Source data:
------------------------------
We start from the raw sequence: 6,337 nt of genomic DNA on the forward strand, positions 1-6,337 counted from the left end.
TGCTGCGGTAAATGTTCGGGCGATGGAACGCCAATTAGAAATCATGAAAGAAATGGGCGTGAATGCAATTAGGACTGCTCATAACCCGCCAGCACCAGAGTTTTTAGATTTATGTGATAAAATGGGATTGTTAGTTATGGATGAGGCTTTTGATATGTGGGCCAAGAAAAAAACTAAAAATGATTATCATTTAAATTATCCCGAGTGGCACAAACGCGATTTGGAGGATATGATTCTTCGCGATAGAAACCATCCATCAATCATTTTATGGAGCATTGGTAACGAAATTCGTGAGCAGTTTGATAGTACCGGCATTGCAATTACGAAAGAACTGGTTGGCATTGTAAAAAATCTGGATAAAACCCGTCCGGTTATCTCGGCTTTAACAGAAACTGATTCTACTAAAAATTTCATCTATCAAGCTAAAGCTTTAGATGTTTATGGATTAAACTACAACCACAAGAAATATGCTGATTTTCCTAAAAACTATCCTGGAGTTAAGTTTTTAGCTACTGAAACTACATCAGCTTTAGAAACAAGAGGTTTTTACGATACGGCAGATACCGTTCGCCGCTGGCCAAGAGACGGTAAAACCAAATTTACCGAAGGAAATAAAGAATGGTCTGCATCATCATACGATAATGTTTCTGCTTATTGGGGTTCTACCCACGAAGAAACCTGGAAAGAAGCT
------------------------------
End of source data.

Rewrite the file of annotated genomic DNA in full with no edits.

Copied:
We start from the raw sequence: 6,337 nt of genomic DNA on the forward strand, positions 1-6,337 counted from the left end.
TGCTGCGGTAAATGTTCGGGCGATGGAACGCCAATTAGAAATCATGAAAGAAATGGGCGTGAATGCAATTAGGACTGCTCATAACCCGCCAGCACCAGAGTTTTTAGATTTATGTGATAAAATGGGATTGTTAGTTATGGATGAGGCTTTTGATATGTGGGCCAAGAAAAAAACTAAAAATGATTATCATTTAAATTATCCCGAGTGGCACAAACGCGATTTGGAGGATATGATTCTTCGCGATAGAAACCATCCATCAATCATTTTATGGAGCATTGGTAACGAAATTCGTGAGCAGTTTGATAGTACCGGCATTGCAATTACGAAAGAACTGGTTGGCATTGTAAAAAATCTGGATAAAACCCGTCCGGTTATCTCGGCTTTAACAGAAACTGATTCTACTAAAAATTTCATCTATCAAGCTAAAGCTTTAGATGTTTATGGATTAAACTACAACCACAAGAAATATGCTGATTTTCCTAAAAACTATCCTGGAGTTAAGTTTTTAGCTACTGAAACTACATCAGCTTTAGAAACAAGAGGTTTTTACGATACGGCAGATACCGTTCGCCGCTGGCCAAGAGACGGTAAAACCAAATTTACCGAAGGAAATAAAGAATGGTCTGCATCATCATACGATAATGTTTCTGCTTATTGGGGTTCTACCCACGAAGAAACCTGGAAAGAAGCT